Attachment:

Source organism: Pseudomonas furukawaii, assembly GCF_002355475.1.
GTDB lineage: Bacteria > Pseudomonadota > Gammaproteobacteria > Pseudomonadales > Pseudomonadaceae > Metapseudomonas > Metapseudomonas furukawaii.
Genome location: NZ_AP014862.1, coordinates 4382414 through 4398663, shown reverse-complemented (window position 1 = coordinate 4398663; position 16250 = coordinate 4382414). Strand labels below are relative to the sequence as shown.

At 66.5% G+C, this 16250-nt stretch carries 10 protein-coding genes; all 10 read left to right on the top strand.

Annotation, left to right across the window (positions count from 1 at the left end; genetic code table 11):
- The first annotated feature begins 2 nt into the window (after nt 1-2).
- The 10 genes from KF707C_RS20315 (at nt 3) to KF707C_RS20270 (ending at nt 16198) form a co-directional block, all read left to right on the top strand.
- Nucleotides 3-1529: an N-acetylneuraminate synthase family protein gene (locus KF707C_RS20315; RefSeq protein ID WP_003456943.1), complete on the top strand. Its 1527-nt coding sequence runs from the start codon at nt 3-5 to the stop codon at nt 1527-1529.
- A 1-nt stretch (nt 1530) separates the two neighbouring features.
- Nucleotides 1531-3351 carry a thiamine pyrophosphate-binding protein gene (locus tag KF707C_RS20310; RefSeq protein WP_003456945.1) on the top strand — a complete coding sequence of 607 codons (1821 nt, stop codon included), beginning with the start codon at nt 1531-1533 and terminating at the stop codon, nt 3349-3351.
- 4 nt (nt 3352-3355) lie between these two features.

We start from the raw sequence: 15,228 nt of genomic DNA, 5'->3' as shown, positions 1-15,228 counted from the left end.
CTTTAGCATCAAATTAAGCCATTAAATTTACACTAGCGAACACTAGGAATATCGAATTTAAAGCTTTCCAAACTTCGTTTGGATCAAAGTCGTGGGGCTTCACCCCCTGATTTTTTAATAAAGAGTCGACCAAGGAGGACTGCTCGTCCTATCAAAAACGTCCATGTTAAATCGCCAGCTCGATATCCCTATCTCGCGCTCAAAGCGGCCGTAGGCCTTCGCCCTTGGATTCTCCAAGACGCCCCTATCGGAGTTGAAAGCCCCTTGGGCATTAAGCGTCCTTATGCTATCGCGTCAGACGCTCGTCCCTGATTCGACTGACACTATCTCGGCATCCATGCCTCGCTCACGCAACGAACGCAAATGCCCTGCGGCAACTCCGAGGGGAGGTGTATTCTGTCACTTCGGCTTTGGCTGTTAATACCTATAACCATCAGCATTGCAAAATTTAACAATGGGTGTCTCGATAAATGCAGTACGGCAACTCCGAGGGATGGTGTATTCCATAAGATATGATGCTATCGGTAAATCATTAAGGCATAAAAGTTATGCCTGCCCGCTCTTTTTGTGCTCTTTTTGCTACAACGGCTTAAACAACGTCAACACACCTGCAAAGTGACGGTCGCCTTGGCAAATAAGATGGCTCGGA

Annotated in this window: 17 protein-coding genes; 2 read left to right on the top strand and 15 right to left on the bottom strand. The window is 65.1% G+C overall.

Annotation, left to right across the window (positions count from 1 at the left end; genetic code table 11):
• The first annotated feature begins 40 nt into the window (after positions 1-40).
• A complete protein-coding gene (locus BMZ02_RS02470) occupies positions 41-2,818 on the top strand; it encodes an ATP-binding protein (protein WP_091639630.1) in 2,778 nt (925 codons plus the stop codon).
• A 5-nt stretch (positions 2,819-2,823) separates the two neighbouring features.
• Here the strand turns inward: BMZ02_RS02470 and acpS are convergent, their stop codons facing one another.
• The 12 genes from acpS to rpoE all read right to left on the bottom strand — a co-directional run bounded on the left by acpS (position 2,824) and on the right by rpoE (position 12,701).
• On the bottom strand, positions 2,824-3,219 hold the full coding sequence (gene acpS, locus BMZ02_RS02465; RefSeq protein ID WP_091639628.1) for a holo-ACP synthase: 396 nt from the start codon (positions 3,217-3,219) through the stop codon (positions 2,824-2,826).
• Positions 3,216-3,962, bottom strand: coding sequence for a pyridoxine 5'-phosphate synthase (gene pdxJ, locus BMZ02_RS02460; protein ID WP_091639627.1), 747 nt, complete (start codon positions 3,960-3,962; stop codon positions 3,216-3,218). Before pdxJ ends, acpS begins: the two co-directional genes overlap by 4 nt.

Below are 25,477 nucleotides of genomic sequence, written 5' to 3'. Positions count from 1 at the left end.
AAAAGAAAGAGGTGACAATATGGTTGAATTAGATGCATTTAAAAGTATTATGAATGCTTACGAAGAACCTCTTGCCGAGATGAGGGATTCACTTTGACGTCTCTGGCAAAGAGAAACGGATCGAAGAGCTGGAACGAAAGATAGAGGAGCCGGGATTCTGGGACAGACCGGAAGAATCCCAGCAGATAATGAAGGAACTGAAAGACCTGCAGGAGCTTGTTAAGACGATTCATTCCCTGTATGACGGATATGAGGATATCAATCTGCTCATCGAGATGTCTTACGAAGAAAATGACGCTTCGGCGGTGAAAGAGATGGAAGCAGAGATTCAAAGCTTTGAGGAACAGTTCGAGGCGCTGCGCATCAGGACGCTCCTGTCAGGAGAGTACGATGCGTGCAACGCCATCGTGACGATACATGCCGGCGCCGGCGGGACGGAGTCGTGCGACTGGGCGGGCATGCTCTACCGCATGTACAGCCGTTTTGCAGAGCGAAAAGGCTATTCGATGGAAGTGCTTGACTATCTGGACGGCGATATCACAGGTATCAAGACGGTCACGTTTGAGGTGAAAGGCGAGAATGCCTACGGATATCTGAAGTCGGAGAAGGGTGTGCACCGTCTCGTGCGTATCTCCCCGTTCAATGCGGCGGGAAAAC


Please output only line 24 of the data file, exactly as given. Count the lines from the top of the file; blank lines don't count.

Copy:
AAAAGAAAGAGGTGACAATATGGTTGAATTAGATGCATTTAAAAGTATTATGAATGCTTACGAAGAACCTCTTGCCGAGATGAGGGATTCACTTTGACGTCTCTGGCAAAGAGAAACGGATCGAAGAGCTGGAACGAAAGATAGAGGAGCCGGGATTCTGGGACAGACCGGAAGAATCCCAGCAGATAATGAAGGAACTGAAAGACCTGCAGGAGCTTGTTAAGACGATTCATTCCCTGTATGACGGATATGAGGATATCAATCTGCTCATCGAGATGTCTTACGAAGAAAATGACGCTTCGGCGGTGAAAGAGATGGAAGCAGAGATTCAAAGCTTTGAGGAACAGTTCGAGGCGCTGCGCATCAGGACGCTCCTGTCAGGAGAGTACGATGCGTGCAACGCCATCGTGACGATACATGCCGGCGCCGGCGGGACGGAGTCGTGCGACTGGGCGGGCATGCTCTACCGCATGTACAGCCGTTTTGCAGAGCGAAAAGGCTATTCGATGGAAGTGCTTGACTATCTGGACGGCGATATCACAGGTATCAAGACGGTCACGTTTGAGGTGAAAGGCGAGAATGCCTACGGATATCTGAAGTCGGAGAAGGGTGTGCACCGTCTCGTGCGTATCTCCCCGTTCAATGCGGCGGGAAAAC